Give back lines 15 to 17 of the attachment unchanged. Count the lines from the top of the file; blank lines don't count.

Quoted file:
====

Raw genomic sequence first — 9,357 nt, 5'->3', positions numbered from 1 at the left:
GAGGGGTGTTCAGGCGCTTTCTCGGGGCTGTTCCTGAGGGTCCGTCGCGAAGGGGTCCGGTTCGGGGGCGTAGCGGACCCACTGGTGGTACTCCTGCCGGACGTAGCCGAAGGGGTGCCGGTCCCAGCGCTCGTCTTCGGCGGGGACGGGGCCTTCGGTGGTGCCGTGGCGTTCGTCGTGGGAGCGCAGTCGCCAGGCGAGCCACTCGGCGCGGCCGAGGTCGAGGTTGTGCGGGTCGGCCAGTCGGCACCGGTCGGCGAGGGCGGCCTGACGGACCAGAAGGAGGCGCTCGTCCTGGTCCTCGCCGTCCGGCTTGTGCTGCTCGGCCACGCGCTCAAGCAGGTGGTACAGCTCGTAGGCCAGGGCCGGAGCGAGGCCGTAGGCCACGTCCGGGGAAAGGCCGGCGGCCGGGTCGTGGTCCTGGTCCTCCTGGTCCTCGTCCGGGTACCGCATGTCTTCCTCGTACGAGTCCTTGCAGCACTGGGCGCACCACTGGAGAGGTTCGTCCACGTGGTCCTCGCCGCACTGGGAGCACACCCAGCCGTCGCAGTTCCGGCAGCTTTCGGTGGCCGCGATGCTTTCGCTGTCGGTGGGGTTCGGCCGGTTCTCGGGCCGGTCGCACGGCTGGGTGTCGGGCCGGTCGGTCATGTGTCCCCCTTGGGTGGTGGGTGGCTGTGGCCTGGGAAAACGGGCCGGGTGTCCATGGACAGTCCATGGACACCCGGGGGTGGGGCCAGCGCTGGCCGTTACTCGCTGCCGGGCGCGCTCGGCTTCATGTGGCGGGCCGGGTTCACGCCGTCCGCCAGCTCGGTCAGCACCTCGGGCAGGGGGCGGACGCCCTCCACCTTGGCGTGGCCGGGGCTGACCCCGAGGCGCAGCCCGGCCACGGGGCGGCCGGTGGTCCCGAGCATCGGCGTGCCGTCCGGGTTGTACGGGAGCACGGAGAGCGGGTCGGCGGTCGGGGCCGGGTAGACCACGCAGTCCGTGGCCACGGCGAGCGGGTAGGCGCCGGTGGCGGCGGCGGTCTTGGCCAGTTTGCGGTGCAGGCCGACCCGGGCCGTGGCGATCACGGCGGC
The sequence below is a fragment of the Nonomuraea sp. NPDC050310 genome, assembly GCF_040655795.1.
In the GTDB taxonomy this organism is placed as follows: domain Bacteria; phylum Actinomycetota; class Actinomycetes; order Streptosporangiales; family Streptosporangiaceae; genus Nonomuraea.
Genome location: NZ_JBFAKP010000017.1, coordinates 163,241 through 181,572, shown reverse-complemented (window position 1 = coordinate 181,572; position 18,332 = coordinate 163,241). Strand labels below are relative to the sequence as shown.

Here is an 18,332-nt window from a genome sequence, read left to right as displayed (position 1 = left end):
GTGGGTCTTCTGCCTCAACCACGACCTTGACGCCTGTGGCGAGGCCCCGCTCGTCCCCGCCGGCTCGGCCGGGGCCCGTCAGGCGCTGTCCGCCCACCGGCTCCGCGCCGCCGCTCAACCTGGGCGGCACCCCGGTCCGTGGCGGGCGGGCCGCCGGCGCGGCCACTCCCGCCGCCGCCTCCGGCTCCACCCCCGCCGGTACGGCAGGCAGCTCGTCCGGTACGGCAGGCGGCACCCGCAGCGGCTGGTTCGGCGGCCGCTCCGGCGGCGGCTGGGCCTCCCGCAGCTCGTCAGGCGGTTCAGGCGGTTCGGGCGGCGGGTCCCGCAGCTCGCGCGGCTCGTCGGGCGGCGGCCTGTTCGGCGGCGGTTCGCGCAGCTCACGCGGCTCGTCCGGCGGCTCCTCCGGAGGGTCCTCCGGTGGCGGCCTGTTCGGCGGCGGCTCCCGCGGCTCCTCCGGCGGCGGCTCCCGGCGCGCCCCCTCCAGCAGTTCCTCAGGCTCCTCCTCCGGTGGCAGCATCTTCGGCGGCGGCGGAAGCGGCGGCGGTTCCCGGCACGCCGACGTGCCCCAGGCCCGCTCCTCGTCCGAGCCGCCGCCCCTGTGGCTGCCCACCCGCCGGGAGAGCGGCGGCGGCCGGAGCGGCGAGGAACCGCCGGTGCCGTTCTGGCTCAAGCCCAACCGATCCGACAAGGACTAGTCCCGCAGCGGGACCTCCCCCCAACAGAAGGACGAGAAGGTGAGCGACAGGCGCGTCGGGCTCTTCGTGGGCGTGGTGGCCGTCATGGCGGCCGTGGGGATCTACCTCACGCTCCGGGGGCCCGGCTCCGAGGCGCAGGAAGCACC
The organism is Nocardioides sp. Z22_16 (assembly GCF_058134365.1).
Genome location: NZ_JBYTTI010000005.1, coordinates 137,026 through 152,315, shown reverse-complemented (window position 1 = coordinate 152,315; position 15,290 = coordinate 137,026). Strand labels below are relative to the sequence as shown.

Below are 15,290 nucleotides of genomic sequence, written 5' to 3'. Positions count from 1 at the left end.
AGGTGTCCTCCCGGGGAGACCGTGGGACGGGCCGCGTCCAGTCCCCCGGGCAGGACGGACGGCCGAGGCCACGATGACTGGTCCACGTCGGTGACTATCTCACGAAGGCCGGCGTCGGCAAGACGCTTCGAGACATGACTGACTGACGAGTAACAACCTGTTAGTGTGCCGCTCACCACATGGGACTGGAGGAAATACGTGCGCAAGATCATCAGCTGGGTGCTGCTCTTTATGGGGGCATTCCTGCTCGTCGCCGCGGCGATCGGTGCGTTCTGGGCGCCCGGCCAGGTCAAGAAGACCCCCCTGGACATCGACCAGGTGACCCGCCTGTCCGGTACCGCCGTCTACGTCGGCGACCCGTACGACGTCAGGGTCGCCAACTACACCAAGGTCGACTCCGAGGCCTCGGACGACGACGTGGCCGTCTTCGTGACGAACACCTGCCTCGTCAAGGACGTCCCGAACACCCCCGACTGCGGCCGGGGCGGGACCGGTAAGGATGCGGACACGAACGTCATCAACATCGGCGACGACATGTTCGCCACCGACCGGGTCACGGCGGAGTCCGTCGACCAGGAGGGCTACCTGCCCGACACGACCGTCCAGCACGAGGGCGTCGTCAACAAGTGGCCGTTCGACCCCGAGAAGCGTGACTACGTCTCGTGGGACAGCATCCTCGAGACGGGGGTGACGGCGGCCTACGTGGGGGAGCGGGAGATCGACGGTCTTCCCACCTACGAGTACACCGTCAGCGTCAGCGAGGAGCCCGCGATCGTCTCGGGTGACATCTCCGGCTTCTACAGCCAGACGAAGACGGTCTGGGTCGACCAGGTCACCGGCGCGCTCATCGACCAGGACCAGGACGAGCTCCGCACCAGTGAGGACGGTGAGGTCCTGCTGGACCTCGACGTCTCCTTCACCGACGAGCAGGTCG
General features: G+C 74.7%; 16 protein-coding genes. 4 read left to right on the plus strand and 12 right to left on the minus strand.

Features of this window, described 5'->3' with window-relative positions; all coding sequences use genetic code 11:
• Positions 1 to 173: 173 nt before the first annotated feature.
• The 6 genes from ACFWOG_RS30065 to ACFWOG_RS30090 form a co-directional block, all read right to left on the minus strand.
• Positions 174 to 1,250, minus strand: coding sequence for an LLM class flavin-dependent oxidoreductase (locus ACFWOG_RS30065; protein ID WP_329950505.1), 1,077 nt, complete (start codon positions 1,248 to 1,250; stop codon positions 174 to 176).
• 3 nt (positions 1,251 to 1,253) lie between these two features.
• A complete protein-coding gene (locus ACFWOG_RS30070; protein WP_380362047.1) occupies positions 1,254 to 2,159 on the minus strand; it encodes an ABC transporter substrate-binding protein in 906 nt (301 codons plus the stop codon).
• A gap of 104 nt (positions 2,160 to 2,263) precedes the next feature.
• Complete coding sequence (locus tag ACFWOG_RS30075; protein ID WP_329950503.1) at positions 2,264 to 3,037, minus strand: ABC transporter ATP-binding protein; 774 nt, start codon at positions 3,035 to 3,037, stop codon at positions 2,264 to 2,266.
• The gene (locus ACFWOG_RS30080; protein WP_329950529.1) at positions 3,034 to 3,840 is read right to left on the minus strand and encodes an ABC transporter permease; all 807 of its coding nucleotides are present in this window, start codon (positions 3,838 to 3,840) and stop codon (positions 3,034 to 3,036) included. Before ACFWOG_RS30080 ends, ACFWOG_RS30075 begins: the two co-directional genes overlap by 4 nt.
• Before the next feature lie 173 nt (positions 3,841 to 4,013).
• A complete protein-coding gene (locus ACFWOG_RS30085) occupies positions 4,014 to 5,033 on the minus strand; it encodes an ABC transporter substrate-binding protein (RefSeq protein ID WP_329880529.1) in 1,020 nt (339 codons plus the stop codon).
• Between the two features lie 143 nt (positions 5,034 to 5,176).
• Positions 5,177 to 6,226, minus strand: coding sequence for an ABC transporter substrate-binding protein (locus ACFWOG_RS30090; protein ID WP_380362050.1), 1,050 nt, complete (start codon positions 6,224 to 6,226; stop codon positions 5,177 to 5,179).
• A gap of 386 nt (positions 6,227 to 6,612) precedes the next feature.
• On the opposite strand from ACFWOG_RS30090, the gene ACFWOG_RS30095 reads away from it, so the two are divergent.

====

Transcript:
• The 6 genes from ACFWOG_RS30065 to ACFWOG_RS30090 form a co-directional block, all read right to left on the minus strand.
• Positions 174 to 1,250, minus strand: coding sequence for an LLM class flavin-dependent oxidoreductase (locus ACFWOG_RS30065; protein ID WP_329950505.1), 1,077 nt, complete (start codon positions 1,248 to 1,250; stop codon positions 174 to 176).
• 3 nt (positions 1,251 to 1,253) lie between these two features.